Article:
For related articles and more information, please visit OCA’s Politics and Democracy page and our Organic Transitions page.
A new paradigm is organically evolving: new economic systems, sustainable communities, solar energy, organic farming, liquid democracy, worker co-ops and new media. For all the problems we are confronted by, there are existing viable solutions. There is much to feel positive about. A decentralized global uprising is undermining systems of centralized and consolidated power. A new world is being born.
However, as exciting as the evolution presently occurring is, after extensive research I am forced to confront the fact that I do not see how emerging solutions will reach a critical mass and create the needed change before the affects of inequality, poverty and the overall deterioration of society will lead to widespread chaos and violence. As much as I wish this wasn’t the case, as much as I want to just disengage from the status quo and focus on the implementation of local solutions, we cannot ignore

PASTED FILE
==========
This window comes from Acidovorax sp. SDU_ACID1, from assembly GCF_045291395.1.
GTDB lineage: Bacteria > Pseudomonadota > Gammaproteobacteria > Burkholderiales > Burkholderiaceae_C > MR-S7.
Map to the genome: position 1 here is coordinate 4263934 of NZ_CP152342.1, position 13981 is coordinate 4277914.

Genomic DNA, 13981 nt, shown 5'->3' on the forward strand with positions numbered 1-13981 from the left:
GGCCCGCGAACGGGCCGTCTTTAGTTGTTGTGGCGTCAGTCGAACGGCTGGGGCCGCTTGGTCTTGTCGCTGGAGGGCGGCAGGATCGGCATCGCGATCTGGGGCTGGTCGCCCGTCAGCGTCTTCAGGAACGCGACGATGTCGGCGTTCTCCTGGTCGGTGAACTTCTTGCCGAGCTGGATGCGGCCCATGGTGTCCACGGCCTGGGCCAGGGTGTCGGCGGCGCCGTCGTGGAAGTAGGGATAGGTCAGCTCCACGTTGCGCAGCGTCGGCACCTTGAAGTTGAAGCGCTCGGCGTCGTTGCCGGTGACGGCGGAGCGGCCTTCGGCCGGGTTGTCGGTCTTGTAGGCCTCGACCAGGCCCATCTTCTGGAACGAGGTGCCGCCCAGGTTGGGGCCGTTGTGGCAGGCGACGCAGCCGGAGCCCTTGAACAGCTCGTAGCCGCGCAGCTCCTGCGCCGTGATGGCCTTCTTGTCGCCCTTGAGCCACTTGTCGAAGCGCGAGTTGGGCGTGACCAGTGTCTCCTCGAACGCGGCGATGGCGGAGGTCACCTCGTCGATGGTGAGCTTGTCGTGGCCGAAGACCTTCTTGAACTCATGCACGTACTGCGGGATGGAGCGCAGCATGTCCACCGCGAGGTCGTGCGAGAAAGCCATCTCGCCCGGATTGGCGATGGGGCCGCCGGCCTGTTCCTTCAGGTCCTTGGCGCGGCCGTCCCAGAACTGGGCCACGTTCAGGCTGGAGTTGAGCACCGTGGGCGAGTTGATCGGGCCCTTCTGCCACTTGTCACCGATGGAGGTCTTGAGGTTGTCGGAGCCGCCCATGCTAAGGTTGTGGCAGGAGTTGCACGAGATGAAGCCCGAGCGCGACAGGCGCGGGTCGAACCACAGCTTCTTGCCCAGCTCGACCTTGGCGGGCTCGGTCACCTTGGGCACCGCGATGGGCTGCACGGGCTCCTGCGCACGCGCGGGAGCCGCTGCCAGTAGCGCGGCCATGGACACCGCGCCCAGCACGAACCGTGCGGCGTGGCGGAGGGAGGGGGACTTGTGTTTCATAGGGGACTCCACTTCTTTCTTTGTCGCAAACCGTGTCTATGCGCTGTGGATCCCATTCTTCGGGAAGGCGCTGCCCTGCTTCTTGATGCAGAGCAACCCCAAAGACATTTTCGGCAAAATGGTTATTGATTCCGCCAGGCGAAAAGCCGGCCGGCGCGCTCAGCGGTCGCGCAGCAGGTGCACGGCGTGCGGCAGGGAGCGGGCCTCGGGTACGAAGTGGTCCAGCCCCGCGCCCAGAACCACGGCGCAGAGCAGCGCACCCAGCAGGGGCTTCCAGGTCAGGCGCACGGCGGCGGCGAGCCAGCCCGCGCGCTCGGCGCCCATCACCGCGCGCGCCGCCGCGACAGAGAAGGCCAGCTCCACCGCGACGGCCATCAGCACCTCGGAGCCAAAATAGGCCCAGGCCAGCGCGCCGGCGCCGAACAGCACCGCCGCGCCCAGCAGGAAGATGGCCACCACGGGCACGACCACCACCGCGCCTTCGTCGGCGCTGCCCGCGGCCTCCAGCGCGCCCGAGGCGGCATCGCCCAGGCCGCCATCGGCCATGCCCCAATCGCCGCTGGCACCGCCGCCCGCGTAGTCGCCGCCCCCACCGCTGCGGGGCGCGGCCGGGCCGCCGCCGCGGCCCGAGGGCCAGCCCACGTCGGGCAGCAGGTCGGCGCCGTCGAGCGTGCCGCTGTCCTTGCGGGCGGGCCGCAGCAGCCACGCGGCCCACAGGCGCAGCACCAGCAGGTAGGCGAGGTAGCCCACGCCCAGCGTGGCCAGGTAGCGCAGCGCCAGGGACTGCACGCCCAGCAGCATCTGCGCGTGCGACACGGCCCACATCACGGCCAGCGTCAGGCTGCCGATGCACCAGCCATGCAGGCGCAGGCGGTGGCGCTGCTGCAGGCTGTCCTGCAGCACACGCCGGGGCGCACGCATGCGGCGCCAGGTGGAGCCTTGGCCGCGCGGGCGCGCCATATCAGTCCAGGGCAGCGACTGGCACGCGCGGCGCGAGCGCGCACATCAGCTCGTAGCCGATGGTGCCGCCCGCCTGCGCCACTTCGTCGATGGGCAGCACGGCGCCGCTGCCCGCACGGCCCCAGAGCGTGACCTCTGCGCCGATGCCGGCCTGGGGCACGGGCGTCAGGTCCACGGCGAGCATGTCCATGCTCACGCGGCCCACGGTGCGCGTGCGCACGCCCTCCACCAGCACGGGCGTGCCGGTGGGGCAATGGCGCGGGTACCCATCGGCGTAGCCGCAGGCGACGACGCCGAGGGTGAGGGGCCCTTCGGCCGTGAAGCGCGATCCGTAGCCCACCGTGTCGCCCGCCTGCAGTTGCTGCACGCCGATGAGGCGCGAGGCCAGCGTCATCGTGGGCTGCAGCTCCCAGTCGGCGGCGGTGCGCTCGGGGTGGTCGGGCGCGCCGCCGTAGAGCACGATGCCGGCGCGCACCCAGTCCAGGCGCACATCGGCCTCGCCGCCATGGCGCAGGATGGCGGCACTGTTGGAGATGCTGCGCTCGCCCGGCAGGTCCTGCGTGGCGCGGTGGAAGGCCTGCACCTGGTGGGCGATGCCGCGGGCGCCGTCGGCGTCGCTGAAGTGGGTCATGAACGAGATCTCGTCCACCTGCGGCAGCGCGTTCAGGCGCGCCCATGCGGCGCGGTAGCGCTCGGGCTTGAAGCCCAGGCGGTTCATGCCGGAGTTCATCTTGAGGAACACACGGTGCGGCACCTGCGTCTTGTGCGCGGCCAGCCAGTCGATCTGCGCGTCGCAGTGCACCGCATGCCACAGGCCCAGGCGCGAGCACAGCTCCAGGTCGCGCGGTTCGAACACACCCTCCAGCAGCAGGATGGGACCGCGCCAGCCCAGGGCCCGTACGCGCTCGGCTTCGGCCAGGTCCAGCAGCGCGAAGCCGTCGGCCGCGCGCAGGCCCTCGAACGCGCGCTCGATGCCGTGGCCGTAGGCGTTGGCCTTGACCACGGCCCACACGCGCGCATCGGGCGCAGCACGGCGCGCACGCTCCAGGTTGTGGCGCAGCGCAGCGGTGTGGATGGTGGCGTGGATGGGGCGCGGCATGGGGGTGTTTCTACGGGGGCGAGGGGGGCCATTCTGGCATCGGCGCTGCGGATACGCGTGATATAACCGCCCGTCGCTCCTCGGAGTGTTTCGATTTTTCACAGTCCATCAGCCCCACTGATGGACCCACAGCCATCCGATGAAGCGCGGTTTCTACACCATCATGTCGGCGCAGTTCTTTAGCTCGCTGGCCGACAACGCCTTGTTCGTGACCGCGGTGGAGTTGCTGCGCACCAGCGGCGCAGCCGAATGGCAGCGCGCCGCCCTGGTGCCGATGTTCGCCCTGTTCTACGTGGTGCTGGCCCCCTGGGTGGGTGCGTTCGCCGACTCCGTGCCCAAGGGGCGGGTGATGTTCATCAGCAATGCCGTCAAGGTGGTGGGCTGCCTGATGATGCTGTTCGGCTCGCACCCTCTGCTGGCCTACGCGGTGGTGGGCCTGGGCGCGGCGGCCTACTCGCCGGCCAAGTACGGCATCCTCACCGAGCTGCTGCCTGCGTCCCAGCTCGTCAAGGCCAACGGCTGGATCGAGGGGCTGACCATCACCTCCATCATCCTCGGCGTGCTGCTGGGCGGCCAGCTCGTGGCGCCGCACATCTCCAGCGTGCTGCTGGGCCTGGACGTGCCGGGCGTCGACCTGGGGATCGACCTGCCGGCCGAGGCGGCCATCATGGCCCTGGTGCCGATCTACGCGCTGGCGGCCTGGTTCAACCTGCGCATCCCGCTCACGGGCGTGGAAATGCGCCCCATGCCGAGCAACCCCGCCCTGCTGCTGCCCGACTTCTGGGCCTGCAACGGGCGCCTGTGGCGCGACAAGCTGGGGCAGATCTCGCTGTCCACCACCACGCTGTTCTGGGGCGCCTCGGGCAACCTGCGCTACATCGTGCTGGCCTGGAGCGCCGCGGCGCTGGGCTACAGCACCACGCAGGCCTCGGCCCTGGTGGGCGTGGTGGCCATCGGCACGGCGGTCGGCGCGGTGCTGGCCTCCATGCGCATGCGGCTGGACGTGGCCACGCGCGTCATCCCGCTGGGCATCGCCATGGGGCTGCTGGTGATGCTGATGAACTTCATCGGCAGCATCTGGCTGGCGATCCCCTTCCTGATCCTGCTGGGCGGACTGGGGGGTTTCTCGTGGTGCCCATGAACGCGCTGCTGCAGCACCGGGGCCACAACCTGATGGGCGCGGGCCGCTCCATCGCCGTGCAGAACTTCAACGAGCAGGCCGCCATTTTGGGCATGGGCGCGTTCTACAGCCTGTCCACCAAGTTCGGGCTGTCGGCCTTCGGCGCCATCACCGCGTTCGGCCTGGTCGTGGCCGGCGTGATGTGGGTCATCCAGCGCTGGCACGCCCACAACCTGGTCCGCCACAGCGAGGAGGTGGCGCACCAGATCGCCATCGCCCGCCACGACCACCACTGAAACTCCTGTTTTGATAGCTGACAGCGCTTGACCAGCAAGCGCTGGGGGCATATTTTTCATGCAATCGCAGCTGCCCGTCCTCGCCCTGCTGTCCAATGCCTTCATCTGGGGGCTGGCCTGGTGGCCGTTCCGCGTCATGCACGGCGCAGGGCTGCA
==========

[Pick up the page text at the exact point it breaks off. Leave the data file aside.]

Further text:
the urgent need for significant systemic change on a mass scale now.
The longer mainstream society stays on the present course, the worse things will get and the harder it will be to overcome the growing crisis. No matter how much we are inclined to ignore it, we will not be able to escape this reality: under present economic and government policy, more and more people will fall deeper into debt and extreme poverty. The present economy only works for 30% of the population,
tens of millions of people have been mathematically eliminated.
There are only enough full-time jobs for 50% of the working-age population, and half of the full-time jobs pay under $35k per year. Since 2007, the economy has lost over 14 million full-time jobs while the overall population has grown by 17 million people. In current conditions, it is
impossible for 70% of the working-age population to earn enough income to afford basic necessities without taking on
ever-increasing levels of debt, which they will
never be able to pay back because there are not enough jobs that generate the necessary income to keep up with the cost of living.